“Is it right?” Ross asks me from the other side of the conference table. “If this happened to you, is this the way you’d want to be treated? If this happened to your son, your mother, your father, your daughter, is this the way you’d want them to be treated? Would you want to be forgotten, ignored, marginalized to the point where you are literally voiceless. … Is that right?”
Read the rest of my investigation on insanity-defense patients at Washington state psychiatric hospitals here.
Down to the Dollar (The Inlander, Nov, 7, 2013)
Her groceries — about $400 worth — typically don’t last until the 10th of the following month, when her food stamps kick in. So she and her two kids will start eating buttered noodles, peanut butter and jelly sandwiches, and Malt-O-Meal’s Blueberry Toasters by the bowlful. She bought four supersize bags of cereal last month ($4.98 each) plus three gallons of 2-percent milk ($2.68 each). She stashes the extra jugs in the freezer with the popsicles (on sale for 99¢) and corn dogs ($5.88) in her bedroom beneath an old stereo set.
“You can always eat cereal for dinner if you got milk and there’s nothing else,” she says. “It’s not nutritious and it’s by all means not a complete meal, but it gets them to bed without being hungry.”
Eidsvoog, 40, strains to speak above a whisper. Her voice is hoarse from a screaming match that morning with her son’s grandmother (his father’s mother). There’s too much tension between them, and this trailer’s too small. Eidsvoog’s all alone out here in Deer Park, in her clapboard mobile home, where the wind whistles through busted windows and the water, she suspects, isn’t safe to drink.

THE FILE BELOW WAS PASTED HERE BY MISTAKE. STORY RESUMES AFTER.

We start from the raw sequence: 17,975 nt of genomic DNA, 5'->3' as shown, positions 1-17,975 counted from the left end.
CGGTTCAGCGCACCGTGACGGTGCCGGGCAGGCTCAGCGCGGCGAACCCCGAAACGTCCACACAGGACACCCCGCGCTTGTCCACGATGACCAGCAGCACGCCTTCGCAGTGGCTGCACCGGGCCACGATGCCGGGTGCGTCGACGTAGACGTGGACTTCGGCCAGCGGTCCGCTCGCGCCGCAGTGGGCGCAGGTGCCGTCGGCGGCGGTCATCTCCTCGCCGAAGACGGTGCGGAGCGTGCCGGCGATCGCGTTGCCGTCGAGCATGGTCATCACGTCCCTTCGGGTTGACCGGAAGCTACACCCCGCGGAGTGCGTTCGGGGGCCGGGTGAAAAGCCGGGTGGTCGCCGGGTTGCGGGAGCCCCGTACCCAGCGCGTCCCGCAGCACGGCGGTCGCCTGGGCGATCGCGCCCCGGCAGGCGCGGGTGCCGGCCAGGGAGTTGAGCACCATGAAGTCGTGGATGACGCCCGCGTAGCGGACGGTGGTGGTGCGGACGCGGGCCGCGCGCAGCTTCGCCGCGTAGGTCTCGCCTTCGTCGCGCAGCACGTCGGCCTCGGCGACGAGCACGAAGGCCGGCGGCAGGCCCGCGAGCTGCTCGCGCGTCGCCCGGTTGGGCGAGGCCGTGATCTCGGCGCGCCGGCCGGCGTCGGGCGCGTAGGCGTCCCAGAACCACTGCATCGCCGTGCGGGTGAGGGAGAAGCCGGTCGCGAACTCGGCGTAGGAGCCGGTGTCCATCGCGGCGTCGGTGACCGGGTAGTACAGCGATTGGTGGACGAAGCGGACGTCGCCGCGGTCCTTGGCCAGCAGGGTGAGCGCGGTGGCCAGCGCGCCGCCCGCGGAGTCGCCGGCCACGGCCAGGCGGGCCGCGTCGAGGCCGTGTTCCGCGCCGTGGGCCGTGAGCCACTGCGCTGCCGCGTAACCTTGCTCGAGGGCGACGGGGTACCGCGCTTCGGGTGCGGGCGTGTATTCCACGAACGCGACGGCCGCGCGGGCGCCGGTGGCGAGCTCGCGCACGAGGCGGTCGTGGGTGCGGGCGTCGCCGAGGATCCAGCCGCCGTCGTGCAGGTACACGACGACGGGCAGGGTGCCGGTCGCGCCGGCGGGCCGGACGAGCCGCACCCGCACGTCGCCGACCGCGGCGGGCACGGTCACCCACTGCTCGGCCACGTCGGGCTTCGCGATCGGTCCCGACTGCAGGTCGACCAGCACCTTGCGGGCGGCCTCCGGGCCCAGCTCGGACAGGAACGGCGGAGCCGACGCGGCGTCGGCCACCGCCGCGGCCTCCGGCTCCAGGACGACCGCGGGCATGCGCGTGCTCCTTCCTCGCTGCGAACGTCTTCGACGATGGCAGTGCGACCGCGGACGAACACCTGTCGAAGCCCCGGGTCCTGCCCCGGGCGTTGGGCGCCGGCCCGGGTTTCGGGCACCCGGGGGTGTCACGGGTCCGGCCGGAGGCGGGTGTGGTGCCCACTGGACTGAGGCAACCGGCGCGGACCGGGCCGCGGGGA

Food stamps are her only source of income. Now she’s bracing herself for another cut. Another thing she’ll have to do without.
Read the rest of my story on one woman affected by cuts to the food stamps program here.
Megaload Mayhem (The Inlander, Aug. 13, 2013)
We’re flying 70 miles an hour down Highway 12, past Syringa, Idaho, 15 miles east of Kooskia in Cass Davis’ beat-up blue rig. Davis doesn’t have a plan — not a solid one, anyway — just a destination in mind and a dream.
“I wish we had some f—ing equipment,” says Davis.
“Yeah,” Brett Haverstick shouts from behind the wheel. He’s a 30-something dude with a scruffy orange beard and red bandana around his head. The windows are open. Above their voices, all you can hear is the whoosh and hiss of wind.
Davis is crammed in the backseat with posters and gear. He’s 49, ruddy and wired, wearing zip-off khaki-colored pants, sandals and a 10-day-old beard. He’s a self-professed “eco-communist” and, after losing his job at a Moscow food co-op a few years back, he’s been a professional activist, too.
“’Cause we could actually hold ’em up,” Davis continues. “I’d do it by my f—ing self. … I thought we were doing it.”
“I thought that was it, too,” Haverstick says.
By “equipment,” Davis has a few things in mind: Cables that he could thread through the trees and across the road for an elaborate tree-sit in the towering firs and pines along Highway 12. Or chains and concrete barrels to anchor feet to the road, so he and his comrades could go toe to toe with an incoming hauler roughly the size and shape of a wingless Airbus jumbo jet, shipping 644,000 pounds of machinery.
Read my full story on the protesters bent on stopping megaload shipments to the Canadian tar sands here.